MP wants Libya cash for helping oust Gaddafi
Libya should pay back Britain for the costs of its military operations against Muammar Gaddafi, an MP has said.
Daniel Kawczynski, the chair of parliament's all-party parliamentary group on Libya, told politics.co.uk he wanted to see the national transitional council make the payments as soon as oil production resumes.
"There should be a timetable for when the country starts to get back on its feet that repayments are made to the United Kingdom," he said.
"It can't be for the British taxpayer to fund conflicts all around the world. We have got massive debts, we're spending £120 million a day servicing our national debt.
"This is not something to be embarrassed about. We have put our soldiers' lives at risk. We have spent an inordinate amount of money in pursuing this war. And, quite frankly, we've done them a great service."
The final cost of the Libya conflict to the UK taxpayer will not be known until operations cease. Latest estimates from the Ministry of Defence put the estimated bill for the first six months of operations at £260 million.
Mr Kawczynski said he expected Libya would be able to pay the bill in spite of Colonel Gaddafi's "megalomaniac economics". The NTC could draw on up to $450 billion held around the world with the Libyan sovereign welfare fund, he suggested.
The Ministry of Defence said any refund would go to Nato rather than directly to Britain.
"It would be strange, if the new regime in Libya was minded to make a contribution or refund the costs of the Nato operation, just to provide money to one participating country rather than to everyone," a spokesperson said.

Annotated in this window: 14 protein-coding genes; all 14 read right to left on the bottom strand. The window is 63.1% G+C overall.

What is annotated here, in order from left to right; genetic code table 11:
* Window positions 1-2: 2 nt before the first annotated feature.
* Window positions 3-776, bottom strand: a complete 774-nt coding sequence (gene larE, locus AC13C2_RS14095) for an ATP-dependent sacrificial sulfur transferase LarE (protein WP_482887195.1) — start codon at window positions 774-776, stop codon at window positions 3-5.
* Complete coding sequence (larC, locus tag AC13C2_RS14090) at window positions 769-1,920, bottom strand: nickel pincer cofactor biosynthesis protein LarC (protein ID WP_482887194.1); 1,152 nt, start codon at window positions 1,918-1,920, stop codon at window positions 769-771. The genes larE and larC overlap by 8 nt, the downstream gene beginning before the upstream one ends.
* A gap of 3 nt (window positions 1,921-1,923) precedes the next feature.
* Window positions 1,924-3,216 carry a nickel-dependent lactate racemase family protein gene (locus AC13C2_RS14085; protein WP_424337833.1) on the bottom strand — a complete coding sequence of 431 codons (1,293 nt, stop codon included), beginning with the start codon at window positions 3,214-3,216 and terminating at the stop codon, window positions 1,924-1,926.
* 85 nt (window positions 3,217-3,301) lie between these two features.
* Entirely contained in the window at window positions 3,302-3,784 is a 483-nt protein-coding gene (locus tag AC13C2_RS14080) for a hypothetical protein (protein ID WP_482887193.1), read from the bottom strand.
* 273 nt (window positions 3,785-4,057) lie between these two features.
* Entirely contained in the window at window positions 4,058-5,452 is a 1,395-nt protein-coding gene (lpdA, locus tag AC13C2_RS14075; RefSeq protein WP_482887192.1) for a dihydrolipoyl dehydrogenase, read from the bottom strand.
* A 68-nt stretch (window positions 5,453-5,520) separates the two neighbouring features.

Libya has two per cent of the world's oil reserves and the UK government is already considering its options in winning contracts under the NTC.
"The UK has active plans to help British businesses get back into the Libyan market," a Whitehall source said.
"British oil companies have been major players in Libya and I'm sure they'll want to get back in there."
Mr Kawczynski argued that a decision by Libya to repay Britain would remove suspicions about the neutrality of business deals.
He added: "We need to have a clean sheet, whereby we can approach them for contracts like any other country without somebody saying 'the Brits have won that contract because we're in hock to them. They are using their position, having helped to liberate our country, to ensure all the contracts go to them'.
"We need to wipe the slate clean by having a payment to cover the costs of our engagement in that."
He pointed out that Kuwait had contributed to the cost of the first Gulf War after it was invaded by Saddam Hussein's Iraq.
The kingdom paid the US around $16 billion alone to offset the cost of US Desert Shield and Desert Storm.